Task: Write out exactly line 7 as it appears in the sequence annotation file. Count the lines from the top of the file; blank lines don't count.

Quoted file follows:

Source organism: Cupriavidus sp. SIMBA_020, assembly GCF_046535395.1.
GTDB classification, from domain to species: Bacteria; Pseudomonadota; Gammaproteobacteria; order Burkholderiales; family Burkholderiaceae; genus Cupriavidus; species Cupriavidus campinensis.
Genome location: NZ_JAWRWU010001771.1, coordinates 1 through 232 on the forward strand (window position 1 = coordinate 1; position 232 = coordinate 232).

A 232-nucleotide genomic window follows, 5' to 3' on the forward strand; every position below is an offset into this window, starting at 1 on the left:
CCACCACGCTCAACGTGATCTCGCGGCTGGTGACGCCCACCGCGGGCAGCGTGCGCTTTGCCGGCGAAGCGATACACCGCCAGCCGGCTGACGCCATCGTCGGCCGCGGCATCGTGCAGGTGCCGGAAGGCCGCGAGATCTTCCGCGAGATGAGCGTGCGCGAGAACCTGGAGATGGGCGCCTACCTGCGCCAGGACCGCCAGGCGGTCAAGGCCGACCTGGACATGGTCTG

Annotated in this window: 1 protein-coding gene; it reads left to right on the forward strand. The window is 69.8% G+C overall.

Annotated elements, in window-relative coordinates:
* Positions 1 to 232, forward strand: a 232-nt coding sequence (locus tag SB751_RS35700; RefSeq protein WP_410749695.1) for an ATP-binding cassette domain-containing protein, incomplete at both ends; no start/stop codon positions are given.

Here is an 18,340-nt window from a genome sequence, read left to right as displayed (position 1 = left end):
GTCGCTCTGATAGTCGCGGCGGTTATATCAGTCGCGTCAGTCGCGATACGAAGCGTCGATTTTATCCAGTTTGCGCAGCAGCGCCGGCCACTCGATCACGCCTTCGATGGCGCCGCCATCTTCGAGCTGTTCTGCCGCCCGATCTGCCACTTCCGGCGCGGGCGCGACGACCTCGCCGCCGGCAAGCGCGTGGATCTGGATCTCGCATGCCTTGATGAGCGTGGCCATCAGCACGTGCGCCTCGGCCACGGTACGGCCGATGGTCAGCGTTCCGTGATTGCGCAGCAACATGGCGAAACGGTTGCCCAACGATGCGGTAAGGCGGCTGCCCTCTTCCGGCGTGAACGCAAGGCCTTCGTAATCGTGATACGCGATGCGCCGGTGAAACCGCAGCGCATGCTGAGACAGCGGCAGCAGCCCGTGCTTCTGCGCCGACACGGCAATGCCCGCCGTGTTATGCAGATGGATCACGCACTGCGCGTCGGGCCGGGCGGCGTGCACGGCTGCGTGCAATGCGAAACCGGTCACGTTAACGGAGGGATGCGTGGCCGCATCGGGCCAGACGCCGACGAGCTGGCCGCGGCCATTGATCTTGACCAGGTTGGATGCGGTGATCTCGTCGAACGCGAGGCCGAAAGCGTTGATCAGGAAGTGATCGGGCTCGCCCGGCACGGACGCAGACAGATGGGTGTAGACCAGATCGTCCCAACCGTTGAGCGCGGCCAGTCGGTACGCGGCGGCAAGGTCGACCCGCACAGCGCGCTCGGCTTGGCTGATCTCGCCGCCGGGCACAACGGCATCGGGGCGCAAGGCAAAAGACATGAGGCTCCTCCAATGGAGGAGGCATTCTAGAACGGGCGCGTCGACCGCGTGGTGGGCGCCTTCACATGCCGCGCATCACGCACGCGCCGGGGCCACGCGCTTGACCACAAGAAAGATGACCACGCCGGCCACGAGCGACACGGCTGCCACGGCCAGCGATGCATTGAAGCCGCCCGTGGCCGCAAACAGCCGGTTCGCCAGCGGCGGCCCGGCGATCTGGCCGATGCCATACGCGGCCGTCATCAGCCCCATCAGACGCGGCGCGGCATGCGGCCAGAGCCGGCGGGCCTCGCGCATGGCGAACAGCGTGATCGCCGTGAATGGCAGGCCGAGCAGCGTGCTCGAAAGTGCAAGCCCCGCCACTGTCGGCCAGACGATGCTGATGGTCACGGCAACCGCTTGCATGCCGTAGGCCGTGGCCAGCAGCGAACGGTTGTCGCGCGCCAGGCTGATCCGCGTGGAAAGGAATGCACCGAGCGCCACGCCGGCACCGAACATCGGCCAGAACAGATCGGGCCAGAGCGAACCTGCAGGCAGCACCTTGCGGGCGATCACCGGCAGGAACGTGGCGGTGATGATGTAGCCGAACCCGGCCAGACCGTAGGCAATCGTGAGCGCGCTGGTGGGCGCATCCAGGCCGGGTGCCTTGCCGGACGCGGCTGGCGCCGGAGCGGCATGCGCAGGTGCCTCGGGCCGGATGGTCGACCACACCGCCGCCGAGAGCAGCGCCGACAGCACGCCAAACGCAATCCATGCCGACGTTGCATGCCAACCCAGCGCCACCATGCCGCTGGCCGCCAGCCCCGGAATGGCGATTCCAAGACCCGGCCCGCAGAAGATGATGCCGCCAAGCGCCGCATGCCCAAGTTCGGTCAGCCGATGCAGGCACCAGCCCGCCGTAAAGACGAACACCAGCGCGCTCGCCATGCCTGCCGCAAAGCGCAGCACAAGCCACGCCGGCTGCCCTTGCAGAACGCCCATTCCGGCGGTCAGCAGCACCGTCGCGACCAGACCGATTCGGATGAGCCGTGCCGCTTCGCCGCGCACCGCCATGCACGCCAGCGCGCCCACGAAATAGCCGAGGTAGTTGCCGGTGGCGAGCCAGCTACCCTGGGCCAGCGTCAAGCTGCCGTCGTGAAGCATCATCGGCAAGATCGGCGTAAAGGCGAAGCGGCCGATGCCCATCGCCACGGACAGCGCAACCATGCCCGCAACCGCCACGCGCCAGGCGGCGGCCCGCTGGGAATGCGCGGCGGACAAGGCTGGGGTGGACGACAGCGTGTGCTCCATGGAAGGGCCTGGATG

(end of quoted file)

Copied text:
Annotated elements, in window-relative coordinates: